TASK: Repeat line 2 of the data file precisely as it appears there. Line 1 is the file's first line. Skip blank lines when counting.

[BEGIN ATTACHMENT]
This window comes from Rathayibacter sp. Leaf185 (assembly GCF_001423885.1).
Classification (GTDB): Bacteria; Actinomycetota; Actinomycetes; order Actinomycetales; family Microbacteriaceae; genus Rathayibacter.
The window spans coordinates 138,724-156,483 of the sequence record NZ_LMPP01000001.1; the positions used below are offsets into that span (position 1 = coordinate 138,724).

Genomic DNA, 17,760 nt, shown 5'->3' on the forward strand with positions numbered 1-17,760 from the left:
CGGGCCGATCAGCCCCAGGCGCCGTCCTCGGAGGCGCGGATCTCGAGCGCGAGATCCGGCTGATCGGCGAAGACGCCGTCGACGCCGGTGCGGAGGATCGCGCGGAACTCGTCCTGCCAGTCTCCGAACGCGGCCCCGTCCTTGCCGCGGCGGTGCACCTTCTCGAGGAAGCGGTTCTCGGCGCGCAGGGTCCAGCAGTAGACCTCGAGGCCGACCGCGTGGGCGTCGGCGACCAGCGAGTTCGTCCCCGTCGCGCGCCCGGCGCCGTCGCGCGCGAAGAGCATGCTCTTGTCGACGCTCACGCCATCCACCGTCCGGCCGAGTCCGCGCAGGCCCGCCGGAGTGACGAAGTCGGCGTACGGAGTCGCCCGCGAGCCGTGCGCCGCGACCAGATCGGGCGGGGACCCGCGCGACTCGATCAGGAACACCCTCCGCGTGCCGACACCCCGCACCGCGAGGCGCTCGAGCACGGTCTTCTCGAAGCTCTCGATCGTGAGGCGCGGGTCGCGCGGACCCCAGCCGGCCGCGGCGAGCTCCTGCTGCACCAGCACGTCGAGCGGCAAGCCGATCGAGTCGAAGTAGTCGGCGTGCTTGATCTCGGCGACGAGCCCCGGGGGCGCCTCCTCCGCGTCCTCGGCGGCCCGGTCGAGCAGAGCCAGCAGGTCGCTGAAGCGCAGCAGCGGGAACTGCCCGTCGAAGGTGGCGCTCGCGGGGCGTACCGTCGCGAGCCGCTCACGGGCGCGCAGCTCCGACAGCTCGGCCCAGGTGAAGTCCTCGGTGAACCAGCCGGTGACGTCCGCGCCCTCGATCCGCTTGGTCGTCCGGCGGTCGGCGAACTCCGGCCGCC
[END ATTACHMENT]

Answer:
Classification (GTDB): Bacteria; Actinomycetota; Actinomycetes; order Actinomycetales; family Microbacteriaceae; genus Rathayibacter.